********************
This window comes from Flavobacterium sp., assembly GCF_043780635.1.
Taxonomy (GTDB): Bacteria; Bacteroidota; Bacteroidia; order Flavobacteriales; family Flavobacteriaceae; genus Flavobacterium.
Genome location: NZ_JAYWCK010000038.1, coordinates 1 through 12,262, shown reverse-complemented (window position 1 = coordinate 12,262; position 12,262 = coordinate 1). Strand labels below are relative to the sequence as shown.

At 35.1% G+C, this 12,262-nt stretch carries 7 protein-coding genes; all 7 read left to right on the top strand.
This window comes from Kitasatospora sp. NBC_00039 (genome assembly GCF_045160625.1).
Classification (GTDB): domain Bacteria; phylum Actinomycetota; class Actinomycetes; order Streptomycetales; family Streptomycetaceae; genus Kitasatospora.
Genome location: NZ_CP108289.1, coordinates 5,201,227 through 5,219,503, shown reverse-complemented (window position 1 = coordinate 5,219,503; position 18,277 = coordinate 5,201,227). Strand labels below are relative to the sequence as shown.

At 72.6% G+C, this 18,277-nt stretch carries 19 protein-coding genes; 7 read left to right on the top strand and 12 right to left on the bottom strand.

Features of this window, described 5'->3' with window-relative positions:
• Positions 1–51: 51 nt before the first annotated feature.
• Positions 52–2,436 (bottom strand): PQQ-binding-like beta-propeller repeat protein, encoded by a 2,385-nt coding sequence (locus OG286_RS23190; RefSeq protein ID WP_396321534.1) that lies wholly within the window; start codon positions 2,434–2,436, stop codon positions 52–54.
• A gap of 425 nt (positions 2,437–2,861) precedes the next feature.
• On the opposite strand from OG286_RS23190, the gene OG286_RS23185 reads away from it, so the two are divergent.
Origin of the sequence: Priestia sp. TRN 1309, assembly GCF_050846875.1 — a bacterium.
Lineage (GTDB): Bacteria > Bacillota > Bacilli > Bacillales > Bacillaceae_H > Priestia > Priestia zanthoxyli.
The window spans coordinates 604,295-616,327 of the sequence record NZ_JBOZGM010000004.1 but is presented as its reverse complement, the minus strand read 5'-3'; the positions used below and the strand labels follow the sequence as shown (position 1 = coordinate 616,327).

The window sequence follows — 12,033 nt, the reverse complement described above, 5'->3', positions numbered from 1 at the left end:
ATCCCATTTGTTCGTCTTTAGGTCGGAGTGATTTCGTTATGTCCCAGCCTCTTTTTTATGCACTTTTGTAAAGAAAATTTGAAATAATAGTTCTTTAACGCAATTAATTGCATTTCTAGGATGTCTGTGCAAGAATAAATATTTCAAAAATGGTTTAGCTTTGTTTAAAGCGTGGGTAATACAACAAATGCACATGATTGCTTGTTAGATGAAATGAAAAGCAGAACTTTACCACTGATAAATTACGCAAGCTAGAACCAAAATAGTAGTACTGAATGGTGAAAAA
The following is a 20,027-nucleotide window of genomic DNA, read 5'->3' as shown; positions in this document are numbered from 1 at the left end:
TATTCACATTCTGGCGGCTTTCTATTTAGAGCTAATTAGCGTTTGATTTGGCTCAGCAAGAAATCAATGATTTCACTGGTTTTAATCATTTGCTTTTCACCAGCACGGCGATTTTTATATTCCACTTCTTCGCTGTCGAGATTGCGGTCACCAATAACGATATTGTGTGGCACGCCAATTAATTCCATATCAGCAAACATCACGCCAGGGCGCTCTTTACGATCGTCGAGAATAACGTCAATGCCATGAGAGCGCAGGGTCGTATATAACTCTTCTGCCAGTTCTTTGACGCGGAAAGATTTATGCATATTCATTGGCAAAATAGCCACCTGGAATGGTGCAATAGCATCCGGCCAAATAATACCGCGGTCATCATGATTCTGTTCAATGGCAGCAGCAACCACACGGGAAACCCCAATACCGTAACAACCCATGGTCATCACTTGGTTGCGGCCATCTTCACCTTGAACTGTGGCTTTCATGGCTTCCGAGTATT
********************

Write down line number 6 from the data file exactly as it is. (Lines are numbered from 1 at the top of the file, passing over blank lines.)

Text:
Classification (GTDB): domain Bacteria; phylum Actinomycetota; class Actinomycetes; order Streptomycetales; family Streptomycetaceae; genus Kitasatospora.